3 Big Bottlenecks For Design

Power and performance share the same gotchas these days, and all of them involve memory.


Throughout the history of design for ICs, systems and software, bottlenecks emerge as one part of the design evolves more slowly than the next. It’s frequently due to the fact that difficult engineering issues haven’t been solved yet in one part of the design. Sometimes they can’t be solved in a reasonable amount of time or for a reasonable amount of money and something else has to take its place, which creates so-called inflection points.

For several process nodes, EDA tools were blamed for not keeping pace—complaints that seem to have miraculously vanished in the past couple years. The next target is lithography, which at 14/16nm, and especially at 10nm, will slow things down to a crawl. And at 10nm and beyond, design teams will begin to grapple with new materials as quantum effects begin to impact the movement of electrons.

But in addition to those process node-related developments, there are some problems that are node-independent. Because it’s impossible to turn up clock speeds without cooking a chip, and more cores don’t necessarily yield any improvements beyond a certain point, demands for better performance and lower power have fallen on memory. It’s around memory that researchers and engineers are seeking to break the next bottlenecks.

1. Memory Access. The complexity of SoCs even at 40nm is making access to memory more difficult. Think about a combined Los Angeles and Bangkok traffic jam, and then multiply it by an order of magnitude again. There are so many simultaneous operations in complex devices that gaining access to a single memory takes an eternity compared to the speed of computation.

The first solution to bring memory on chip, avoiding the slow and power hungry interfaces that have to cross a PCB. The parasitics associated with these tracks make signal integrity issues a nightmare. But there is limited space on chip, so only the most important memory can be fully integrated. DRAM is also a quite slow memory and so those memories tend to be converted to larger, but faster SRAM memories. But memory can still be a point of congestion in the system. The next step involved multiple memories scattered around an SoC, so that private access could be provided.

Even that isn’t enough these days. The latest tools, notably in software, involve thinking about access to memory in terms of events, such as what ARM has proposed with its mbed technology, basically grouping together memory access requests through a software scheduler.

This can have a significant impact on both performance and power. Rather than relying on the hardware alone to process requests, the software takes a more active role in bundling them. As long as they can be logically grouped and later parsed, the impact on both performance and power can be significant.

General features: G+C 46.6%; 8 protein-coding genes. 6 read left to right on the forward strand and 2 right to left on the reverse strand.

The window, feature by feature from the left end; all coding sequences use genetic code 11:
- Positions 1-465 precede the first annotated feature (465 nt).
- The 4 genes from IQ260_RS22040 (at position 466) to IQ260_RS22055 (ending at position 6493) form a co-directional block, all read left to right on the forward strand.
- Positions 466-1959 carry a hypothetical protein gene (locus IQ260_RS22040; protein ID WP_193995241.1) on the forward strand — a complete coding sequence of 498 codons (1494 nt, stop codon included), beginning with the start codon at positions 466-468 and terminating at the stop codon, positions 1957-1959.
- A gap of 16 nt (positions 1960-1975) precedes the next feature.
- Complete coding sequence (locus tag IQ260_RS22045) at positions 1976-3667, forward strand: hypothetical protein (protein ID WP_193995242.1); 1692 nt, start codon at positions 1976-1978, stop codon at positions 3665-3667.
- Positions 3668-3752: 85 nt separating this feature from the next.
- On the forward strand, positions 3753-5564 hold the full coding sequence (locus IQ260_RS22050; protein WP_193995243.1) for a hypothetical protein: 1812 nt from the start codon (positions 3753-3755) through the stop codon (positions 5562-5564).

2. Interconnects. Getting signals to and from memory, to I/O and to processors used to be rather straightforward. That’s not the case anymore. And while the problem gets worse at each new node, it’s also present at every node to some degree, even at established nodes as companies seek to build more complexity into those designs.

Interconnects are getting smaller, wires are getting longer, and there are predictions that at 10nm they may become much more difficult to design effectively and begin to impact both performance and the amount of power required to drive signals. This has led to much activity around 2.5D and 3D ICs in recent months. Shorter wires, fatter pipes, not to mention less worry about developing analog at new process geometries, are generating new momentum around these packaging approaches, along with creating new issues involving who takes responsibility if known good die don’t work together as planned.

3. Cache. While cache coherency has received much attention in the multi-core world, caching strategies are less obvious.

Cache is a form of memory that is closer to the processor. It’s typically limited in size, though, to maximize performance and minimize power, which is why there are multiple levels of cache. And as wires stretch out longer and thinner at advanced nodes, there is always talk of adding yet another level of cache.

Cache typically acts like a bucket. When it’s full, it gets dumped and refilled. That may sound like the best way to keep data updated, but it’s not always the fastest and most efficient because having to wait until the cache empties can impact both performance and power. Rethinking how data gets cached is an enormously difficult task, though, which is why companies are only now beginning to address it.

Memory is a complex issue, and the various levels and types of memory, the best ways to access that memory, and the best approaches to improve performance and maximize energy efficiency are the subject of much debate at every level of system design. As designs begin to encounter the limits of physics, though, it’s also the place where the biggest gains—and losses—will be realized.